Chronic fatigue syndrome (CFS) or myalgic encephalomyelitis (ME) is a condition that manifests as fatigue that refuses to go away that makes people unable to perform their daily activities. Patients spend their time sleeping or laying bed. The condition affects around 17 to 24 million individuals worldwide who are often not diagnosed and seldom treated. A new study has shown that overactive immune systems may be the trigger that gives rise to CFS. The study results were published in the latest issue of the journal Psychoneuroendocrinology. The team of researchers from the King’s College London looked at the connection between sensitive immune system and CFS. Chronic fatigue syndrome is associated with long term fatigue that refuses to go away even after the infection is controlled. Alice Russell, a psychiatrist at the Institute of Psychiatry, Psychology & Neuroscience (IoPPN) who works with CFS says: “For the first time, we have shown that people who are prone to develop a CFS-like illness have an overactive immune system, both before and during a challenge to the immune system. Our findings suggest that people who have an exaggerated immune response to a trigger may be more at risk of developing CFS”.
Research in this area is fairly recent they explain. The team now finds that the immune system has a lot to do with the condition and it is not a psychological condition as believed earlier. The researchers looked at a model that can mimic the symptoms of CFS to understand its cause. They included 55 patients with Hepatitis C and these patients were given Interferon alfa as part of their treatment. Interferon-alfa is the standard treatment for Hepatitis C and mimics the effects of the immune system when it goes into an overdrive to fight an infection. Interferon alfa can cause fatigue as a side effect and even after the therapy is completed, the drug can cause long lasting fatigue that is similar to CFS. The team noted that 18 of the patients did not recover from the symptoms of fatigue long after the treatment. These patients had similar levels of fatigue as other patients before their treatment started. However their fatigue symptoms worsened and lasted longer than others once the treatment began and then was completed. They found that the fatigue in these patients was linked to a greater immune response compared to the other patients. This means that in some individuals the immune systems are “primed” so that they give an exaggerated response to infections and this can lead to long lasting fatigue.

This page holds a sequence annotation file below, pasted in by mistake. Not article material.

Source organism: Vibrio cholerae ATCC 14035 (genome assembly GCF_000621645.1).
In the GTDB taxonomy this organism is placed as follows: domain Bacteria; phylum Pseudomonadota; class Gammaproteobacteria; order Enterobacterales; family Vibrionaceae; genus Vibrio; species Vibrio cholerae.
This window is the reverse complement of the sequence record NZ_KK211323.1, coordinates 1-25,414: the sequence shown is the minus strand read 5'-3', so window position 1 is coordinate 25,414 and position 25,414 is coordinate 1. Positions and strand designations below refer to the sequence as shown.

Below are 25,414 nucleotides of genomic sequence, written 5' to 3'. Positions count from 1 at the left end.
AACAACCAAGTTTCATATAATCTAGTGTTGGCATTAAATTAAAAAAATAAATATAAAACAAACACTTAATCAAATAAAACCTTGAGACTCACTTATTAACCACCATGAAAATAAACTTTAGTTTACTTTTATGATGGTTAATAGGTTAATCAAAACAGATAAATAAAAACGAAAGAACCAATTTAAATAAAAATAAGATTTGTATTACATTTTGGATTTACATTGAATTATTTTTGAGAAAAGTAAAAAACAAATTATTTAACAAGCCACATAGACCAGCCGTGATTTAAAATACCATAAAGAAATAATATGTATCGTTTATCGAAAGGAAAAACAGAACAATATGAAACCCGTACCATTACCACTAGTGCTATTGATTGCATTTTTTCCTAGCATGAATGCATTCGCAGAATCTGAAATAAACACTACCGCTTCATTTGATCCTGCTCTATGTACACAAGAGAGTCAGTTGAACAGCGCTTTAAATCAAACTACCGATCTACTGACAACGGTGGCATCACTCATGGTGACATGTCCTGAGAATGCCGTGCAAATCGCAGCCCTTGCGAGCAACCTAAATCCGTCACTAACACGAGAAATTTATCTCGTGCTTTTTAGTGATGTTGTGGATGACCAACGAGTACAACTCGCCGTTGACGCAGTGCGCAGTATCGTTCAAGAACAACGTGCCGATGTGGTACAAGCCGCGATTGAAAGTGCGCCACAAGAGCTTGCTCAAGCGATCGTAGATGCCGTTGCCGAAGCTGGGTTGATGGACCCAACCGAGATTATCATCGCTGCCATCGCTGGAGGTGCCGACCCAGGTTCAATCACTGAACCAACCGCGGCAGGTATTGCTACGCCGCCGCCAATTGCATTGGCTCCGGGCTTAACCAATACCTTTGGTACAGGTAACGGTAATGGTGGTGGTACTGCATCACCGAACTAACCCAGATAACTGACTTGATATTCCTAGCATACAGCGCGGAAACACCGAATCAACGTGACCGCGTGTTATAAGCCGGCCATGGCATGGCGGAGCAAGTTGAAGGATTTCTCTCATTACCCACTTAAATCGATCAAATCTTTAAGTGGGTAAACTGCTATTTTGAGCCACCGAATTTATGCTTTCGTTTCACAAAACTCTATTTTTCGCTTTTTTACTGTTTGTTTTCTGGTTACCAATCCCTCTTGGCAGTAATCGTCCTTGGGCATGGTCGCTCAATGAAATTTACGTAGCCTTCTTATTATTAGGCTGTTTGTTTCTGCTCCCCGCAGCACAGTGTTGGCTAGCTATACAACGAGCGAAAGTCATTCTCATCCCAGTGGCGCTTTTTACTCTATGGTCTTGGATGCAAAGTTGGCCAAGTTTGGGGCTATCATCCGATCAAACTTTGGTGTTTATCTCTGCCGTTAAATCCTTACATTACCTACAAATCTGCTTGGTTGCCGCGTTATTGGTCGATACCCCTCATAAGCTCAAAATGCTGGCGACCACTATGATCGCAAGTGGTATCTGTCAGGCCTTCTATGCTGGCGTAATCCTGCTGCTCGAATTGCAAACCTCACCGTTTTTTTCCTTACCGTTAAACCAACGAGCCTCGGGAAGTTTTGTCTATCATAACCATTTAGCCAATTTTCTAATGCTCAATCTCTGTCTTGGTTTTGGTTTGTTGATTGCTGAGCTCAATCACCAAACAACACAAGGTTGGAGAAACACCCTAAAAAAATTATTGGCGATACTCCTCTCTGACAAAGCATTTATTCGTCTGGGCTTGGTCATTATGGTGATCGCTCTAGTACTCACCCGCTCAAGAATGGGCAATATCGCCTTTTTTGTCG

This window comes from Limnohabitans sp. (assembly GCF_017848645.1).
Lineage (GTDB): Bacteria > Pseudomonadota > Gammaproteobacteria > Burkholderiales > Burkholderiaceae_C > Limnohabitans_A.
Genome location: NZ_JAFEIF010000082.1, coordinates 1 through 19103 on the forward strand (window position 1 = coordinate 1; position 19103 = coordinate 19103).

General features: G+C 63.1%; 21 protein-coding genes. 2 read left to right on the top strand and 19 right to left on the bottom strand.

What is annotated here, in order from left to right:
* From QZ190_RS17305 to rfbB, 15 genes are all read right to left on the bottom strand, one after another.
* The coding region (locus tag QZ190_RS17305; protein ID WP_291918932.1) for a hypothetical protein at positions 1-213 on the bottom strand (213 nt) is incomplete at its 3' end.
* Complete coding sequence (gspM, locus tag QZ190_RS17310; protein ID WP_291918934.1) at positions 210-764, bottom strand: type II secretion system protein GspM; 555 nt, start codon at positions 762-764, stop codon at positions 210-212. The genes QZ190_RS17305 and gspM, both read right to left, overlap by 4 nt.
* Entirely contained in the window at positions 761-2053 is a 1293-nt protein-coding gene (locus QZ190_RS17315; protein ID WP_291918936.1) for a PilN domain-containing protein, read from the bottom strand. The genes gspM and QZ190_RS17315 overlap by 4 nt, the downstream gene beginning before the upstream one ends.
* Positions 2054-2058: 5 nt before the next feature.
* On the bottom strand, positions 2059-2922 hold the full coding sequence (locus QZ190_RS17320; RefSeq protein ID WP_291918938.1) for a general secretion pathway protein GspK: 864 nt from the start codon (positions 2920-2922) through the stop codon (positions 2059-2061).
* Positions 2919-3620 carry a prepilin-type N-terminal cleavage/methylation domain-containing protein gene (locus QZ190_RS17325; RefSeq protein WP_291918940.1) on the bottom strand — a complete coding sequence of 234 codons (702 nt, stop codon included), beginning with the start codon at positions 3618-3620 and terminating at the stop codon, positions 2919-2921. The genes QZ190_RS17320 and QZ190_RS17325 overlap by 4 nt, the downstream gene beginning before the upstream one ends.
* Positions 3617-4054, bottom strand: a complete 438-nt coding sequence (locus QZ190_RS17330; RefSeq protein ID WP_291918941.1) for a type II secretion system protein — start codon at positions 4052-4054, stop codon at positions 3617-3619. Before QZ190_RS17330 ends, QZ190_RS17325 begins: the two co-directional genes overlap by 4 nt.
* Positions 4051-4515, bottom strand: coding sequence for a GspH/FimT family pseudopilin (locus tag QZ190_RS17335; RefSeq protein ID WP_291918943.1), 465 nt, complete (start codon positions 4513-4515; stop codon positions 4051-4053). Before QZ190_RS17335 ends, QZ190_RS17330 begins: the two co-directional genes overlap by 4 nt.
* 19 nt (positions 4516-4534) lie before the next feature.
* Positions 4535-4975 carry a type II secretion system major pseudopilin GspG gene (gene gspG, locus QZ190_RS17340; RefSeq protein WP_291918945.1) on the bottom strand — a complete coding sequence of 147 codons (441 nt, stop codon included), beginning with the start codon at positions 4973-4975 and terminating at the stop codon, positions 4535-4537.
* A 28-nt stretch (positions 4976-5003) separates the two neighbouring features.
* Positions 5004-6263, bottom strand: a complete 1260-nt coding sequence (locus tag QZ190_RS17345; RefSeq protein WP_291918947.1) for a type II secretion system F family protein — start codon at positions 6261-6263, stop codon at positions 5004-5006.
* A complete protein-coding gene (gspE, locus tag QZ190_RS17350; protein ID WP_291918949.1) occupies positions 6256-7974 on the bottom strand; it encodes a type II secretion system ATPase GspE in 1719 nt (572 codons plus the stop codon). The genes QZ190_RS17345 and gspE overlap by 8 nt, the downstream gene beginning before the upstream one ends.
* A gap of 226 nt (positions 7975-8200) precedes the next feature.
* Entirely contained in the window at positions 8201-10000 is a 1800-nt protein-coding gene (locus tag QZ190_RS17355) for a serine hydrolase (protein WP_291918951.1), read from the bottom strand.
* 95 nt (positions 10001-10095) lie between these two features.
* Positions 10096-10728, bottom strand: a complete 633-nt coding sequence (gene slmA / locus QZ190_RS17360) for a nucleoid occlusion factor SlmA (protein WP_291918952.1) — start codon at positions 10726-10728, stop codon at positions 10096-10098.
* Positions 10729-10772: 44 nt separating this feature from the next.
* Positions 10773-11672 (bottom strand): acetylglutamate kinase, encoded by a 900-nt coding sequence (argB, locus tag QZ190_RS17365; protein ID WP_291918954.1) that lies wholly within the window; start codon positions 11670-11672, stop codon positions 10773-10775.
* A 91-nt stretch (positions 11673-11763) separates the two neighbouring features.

Six months after the treatment was completed, these patients still complained of fatigue. The researchers were surprised to note that the immune systems of the 54 patients with CFS were similar to 57 individuals who were healthy controls. This means that once the condition develops, the differences in the immune system are no longer detectable. And this could be the reason why CFS is difficult to diagnose. There was no evidence of an association between persistent fatigue and peripheral inflammation six-months post-treatment, nor did we observe peripheral inflammation in the CFS cohort. With regards to IL-10 and IL-6, there were significant differences in the levels of these cytokines between the four groups. With regards to levels of IL-2, IL-8, IL-17 A and TNF-α (the cytokines that were regulated by IFN-α), for IL-2 there were no significant differences between groups. While there were changes in kynurenine metabolites (from tryptophan catabolism) in response to IFN-α, there was no association with persistent fatigue. CFS patients had lower levels of kynurenine / tryptophan ratio and 3-hydroxykynurenine than controls.
Co-author Carmine Pariante, an expert in biological psychiatry at King’s College explained: “CFS is a serious condition and its underpinning biology is poorly understood. A better understanding of the biology underlying the development of CFS is needed to help patients suffering with this debilitating condition. Although screening tests are a long way off, our results are the first step in identifying those at risk and catching the illness in its crucial early stages. In conclusion, our findings support the hypothesis that abnormal immune mechanisms are important in CFS, but only early in the course of the illness, around the time of the trigger, rather than when the syndrome is established…Moreover, our study confirms the importance of the acute fatigue response to the trigger, rather than of the recovery period preceding the illness. Encouragingly, this work sheds light on potential mechanisms of immune dysregulation underlying early stages of chronic fatigue syndrome”.
- Edited by Dr. Gianfrancesco Cormaci, PhD, specialist in Clinical Biochemistry.
Russell A et al., Pariante CM. Psychoneuroendocrinology 2018 Dec 14.
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